This obviously will not get you a job or money or other things you would like to have; and it is not meant to deny the frustration of not being able to get a job despite your many attempts to do so. This course should not be used as a means of avoiding one’s responsibilities in the world under the guise of spiritual advancement, although, unfortunately, it has been used that way by many. Its purpose is to help us see that the only meaningful aspect of our lives is learning how to use our experiences as a way of getting in touch with the content in our minds that we are always choosing. As we choose against the ego and for Jesus and his thought system of forgiveness more and more, we will approach our problems entirely differently—not that we will ignore them, but that we will no longer give them power to disrupt the peace that defines us as God’s Son. Jesus thus encourages us:
“You have surely begun to realize that this is a very practical course, and one that means exactly what it says. I would not ask you to do things you cannot do, and it is impossible that I could do things you cannot do. Given this, and given this quite literally, nothing can prevent you from doing exactly what I ask, and everything argues for your doing it. I give you no limits because God lays none upon you” (T-8.IX.8:1-4).
Excerpted from Q&A
...the savior’s vision, devoid of all interference to the truth, and therefore free from all judgment, asks to be told the meaning of what it beholds. As we ask for the corrected perception of the Holy Spirit, what we behold becomes some expression of forgiveness, some expression of the unity that is truly there but had been concealed behind the ego’s need to separate and to attack. However, once again, we are not the ones who give the answer. The answer is given us by the Holy Spirit. Our responsibility is simply to clear away all the obstacles to that answer, as we have already seen clearly expressed in this crucial statement from the text:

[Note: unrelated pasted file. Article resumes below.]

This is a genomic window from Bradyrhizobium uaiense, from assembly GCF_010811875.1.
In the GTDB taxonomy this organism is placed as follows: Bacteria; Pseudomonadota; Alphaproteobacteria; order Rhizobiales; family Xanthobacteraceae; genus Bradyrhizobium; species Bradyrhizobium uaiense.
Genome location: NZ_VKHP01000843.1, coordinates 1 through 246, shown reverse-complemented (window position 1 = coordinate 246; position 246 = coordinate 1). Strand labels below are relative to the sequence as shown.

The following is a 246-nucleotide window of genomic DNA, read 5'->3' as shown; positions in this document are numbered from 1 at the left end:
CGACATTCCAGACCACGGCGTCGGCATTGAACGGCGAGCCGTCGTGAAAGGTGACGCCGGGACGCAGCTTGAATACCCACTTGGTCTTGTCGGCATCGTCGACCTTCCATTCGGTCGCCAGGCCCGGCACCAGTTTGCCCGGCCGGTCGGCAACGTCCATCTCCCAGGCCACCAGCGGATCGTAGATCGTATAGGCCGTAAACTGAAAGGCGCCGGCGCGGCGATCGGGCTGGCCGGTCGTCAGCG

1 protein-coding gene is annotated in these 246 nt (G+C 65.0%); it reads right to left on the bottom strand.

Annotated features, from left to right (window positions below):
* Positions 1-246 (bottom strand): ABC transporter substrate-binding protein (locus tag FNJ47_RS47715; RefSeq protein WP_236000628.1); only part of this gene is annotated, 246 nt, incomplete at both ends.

Your task is not to seek for love, but merely to seek and find all of the barriers within yourself that you have built against it. It is not necessary to seek for what is true, but it is necessary to seek for what is false (T-16.IV.6:1-2).
Basically the four obstacles to peace represent these barriers, of which judgment is one way of understanding their basic ingredient: the judgment against God, others, and ourselves, seeing all of creation as separate individual beings, encased in bodies whose sole purpose is to attack and be attacked. All these interferences are undone by the gentle process of bringing the obstacles to the love that is underneath them, which then allows love to shine them away. Speaking of the holy instant, in which no body can exist, we choose to let these obstacles go—“the limits you have placed upon love”—and let love answer us:
It [the holy instant] calls to you to be yourself, within its safe embrace. There are the laws of limit lifted for you, to welcome you to openness of mind and freedom. Come to this place of refuge, where you can be yourself in peace. Not through destruction, not through a breaking out, but merely by a quiet melting in. For peace will join you there, simply because you have been willing to let go the limits you have placed upon love, and joined it where it is and where it led you, in answer to its gentle call to be at peace (T-18.VI.14:3-7; italics mine).
And this lovely prayer from Part II of the workbook for students expresses our wish to let all interferences go so that we may “wait in quiet” beyond the ego’s “raucous shrieks” (W-pI.49.4:3)—that we may hear God’s loving answer. We no longer presume in our arrogance that we understand the world, and so can humbly wait to be told by the One Who does:
Father, I come to You today to seek the peace that You alone can give. I come in silence. In the quiet of my heart, the deep recesses of my mind, I wait and listen for Your Voice. My Father, speak to me today. I come to hear Your Voice in silence and in certainty and love, sure You will hear my call and answer me.
Now do we wait in quiet. God is here, because we wait together. I [Jesus] am sure that He will speak to you, and you will hear. Accept my confidence, for it is yours. Our minds are joined. We wait with one intent; to hear our Father’s answer to our call, to let our thoughts be still and find His peace, to hear Him speak to us of what we are, and to reveal Himself unto His Son (W-pII.221.1-2).
Excerpted from The Journey Home